I’ve heard multiple pollsters who make $35k+ per poll who work in the South say they simply instruct their data center to make the black vote for the Democrat 90, especially far out from the election because the results are always wonky – especially if you are not using a black call center to call black respondents.

      But you are welcome to keep believing that Dems will only get 80% of a black vote that is only 25% of the electorate.

      • Bobloblaw says:

        most polls missed the margin of Obama’s 2012 victory because they were assuming a electorate that was less than +6 D

      • Bobloblaw says:

        Actually it looks like Survey USA in 2012 in GA got it right on the money. That is one the polls being criticized here.

        “”But you are welcome to keep believing that Dems will only get 80% of a black vote that is only 25% of the electorate.””

        I have no problem thinking blacks will be close to 30% and give 90% Dem. That doesnt make the poll right. Youve consistently had no answer or response to my point that 1/20 polls will be simply wrong. No matter how well they are constructed. Youve also not had an answer for my point that if you take your position and believe the Landmark poll, the Dems could sweep all statewide offices in GA this Nov. The only way Nunn and Carter win by the margins in the Landmark Poll and the rest of the GOP survives is if blacks vote 20-25% for the rest of the GOP ticket or whites really simply love the name Nunn and Carter for legacy reasons.

        If you look at 2010, the entire GOP ticket did within 2 or so points of one another for all statewide offices. Deal ran a bit behind the rest of the ticket. So if Deal/Perdue lose by 4-7 as the Landmark poll predicts, then the entire GOP ticket is losing too. There is no other way about it.

        • Actually Georgia has a history of the down ticket statewide’s seeing different results than the top races that are actually getting attention – largely driven by incumbency. There were few incumbents in 2010, and that’s why most races broke about the same. The fact that Cagle (to pick one example) didn’t outperform Deal to the extent that other incumbents had typically outperformed shows (I believe) that the electorate is hardening with fewer swing voters.

          But the flip side of all of this is, let’s compare the final (accurate) Survey USA poll from 2012 to the most recent Survey USA poll for Governor.

          In 2012, they had whites breaking 72-24 for the Republican. This year they have it 61-25%.
          In 2012, they had blacks breaking 89-9 for the Democrat. This year they have it 74-17%.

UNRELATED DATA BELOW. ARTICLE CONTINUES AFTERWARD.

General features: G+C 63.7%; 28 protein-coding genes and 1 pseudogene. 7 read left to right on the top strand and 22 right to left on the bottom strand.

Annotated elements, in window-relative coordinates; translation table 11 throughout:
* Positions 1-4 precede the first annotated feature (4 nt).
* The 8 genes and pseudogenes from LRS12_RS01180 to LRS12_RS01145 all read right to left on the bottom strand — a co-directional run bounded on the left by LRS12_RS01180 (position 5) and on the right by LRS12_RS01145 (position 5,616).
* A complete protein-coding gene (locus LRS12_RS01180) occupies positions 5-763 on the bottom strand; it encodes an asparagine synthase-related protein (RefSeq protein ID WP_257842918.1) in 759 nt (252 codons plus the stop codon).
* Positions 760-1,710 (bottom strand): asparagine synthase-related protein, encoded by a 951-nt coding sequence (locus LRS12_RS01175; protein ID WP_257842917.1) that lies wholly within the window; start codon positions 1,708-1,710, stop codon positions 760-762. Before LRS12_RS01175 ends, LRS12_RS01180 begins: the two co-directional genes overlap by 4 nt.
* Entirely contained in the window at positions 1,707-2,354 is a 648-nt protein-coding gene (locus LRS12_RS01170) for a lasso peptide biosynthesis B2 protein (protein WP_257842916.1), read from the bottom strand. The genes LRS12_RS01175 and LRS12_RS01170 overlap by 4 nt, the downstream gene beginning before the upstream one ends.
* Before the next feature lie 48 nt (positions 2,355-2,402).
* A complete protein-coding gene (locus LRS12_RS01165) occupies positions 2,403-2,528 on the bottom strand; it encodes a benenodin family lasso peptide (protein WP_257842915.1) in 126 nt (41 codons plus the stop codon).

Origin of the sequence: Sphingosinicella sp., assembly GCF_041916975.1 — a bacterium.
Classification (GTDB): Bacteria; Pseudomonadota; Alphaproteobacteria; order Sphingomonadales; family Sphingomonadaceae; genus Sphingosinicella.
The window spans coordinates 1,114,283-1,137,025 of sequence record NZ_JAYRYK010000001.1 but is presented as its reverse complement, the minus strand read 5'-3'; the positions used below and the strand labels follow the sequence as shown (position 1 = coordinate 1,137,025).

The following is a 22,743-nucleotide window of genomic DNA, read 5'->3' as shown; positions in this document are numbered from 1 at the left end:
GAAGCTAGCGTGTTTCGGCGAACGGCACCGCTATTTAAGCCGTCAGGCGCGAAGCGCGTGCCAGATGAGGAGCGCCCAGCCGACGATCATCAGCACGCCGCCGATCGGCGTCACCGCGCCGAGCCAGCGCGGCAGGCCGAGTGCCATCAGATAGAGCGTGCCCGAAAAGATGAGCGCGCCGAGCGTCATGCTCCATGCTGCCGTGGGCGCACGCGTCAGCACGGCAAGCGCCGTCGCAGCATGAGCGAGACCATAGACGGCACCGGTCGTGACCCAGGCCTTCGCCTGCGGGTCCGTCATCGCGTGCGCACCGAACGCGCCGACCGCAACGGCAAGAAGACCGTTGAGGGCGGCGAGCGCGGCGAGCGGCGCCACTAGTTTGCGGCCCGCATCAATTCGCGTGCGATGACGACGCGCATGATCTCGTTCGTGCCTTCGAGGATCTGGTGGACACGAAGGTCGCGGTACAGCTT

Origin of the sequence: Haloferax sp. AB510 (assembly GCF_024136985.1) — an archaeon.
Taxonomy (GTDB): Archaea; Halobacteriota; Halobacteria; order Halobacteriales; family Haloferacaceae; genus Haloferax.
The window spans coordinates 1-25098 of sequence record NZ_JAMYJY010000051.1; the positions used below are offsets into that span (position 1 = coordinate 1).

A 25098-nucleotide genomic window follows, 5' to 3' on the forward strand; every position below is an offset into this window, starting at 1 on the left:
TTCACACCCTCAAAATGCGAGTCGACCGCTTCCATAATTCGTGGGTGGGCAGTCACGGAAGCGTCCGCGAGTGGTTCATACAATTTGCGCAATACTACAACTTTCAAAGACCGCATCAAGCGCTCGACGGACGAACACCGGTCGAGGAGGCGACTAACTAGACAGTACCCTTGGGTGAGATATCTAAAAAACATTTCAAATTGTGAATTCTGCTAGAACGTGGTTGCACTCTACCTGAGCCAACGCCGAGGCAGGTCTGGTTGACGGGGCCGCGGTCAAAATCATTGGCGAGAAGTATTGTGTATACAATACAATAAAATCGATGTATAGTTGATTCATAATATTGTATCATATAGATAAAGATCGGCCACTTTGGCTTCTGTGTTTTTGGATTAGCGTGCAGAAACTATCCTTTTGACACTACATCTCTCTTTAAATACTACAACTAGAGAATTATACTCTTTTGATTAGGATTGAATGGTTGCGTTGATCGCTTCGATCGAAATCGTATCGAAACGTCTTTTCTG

In 2012, they had others breaking 55-36 for the Democrat. This year they have it 42-43%.

          So – you are going to tell me with a straight face that we’re looking at an election where whites have moved in the direction of Democrats by 12% on margin, and blacks have moved away from Democrats 23% and others have moved away 20%?

          In what world does that make sense?

          • Bobloblaw says:

            Youre still missing it. Youre so caught up on demographics, yet you ignore the very possibility that the Landmark poll is off, regardless if they have the demographics right.

            There are two parts. Get the demographics right AND how each group will vote right. So Landmark can get the demographics right but still get how each demographic group will vote WRONG. Id bet the 18 point gender gap for Nunn with women is wrong and the 7 point gender gap for Perdue with men is also wrong. Make it 10 and 10 and the race isnt a 7 point Nunn lead.

            So youre saying that the power of incumbency will see the GOP win 20-25% of the black vote in down ticket races. If the landmark poll is right and the reason is demographics, you cannot with a straight face say the GOP will win down ticket races.

            What I will tell you with a straight face is you are clinging to a outlier poll, from a polling firm with a poor past reputation (picking Kingston by 7 over Perdue) and youre ignoring the fact that even the most carefully weighted poll can still be statistically wrong.

            What you ultimately want is quite frightening for GA. You want a demographic that reflexively votes Dem no matter what to create a permanent Dem majority in GA and eventually nationwide. What were southern states like with one party rule from 1870-1990? Well they were deeply corrupt, horribly run and lagged the nation in growth for 120 years. Only beginning in the mid 1980s with a advent of a stronger GOP did the south finally begin to outpace the north in economic and job growth. A Dem party majority based not on winning debates, having better candidates or having better ideas. But instead of having enough of a certain demographic. Such a state or nation would be deeply corrupt and brain dead. GA isnt Ohio or Iowa or any other midwestern state (IL excluded). When the Dems win there it is because their candidate was better and the GOP has a good shot next time. With the GA of the future the Dems win regardless of candidate or policy. They simply have the majority demographic. We’ll see how well GA grows in the future with such a political system. Maybe ATL shouldnt plan on that 6th runway.

          • Bobloblaw says:

            You would have more credibility with me if you thought the Dems would sweep the downticket races. In states where demographics have changed and impact elections like VA, one party sweeps all statewide offices.

            • georgiahack says:

              Lets take a poll. Who has more credibility: Someone who just showed up, started posting, and had to ask what the PSC was or someone who puts their name out there and makes a living polling.

  8. George Chidi says:

    I worked a voter registration event in DeKalb a couple of weekends ago, at a Walmart on Memorial Drive. We set records for registration. A single event may have added a point or two to the rate of registered voters in the nearby precincts.

    Ferguson matters. It’s galvanizing. We’ll see to what degree.

    • Bobloblaw says:

      And how does winning the Senate change anything with respect to Ferguson? The congressional district that Ferguson is in is Dem, One Dem Senator and a Dem Gov. Yet it still happened.

    • George Chidi says: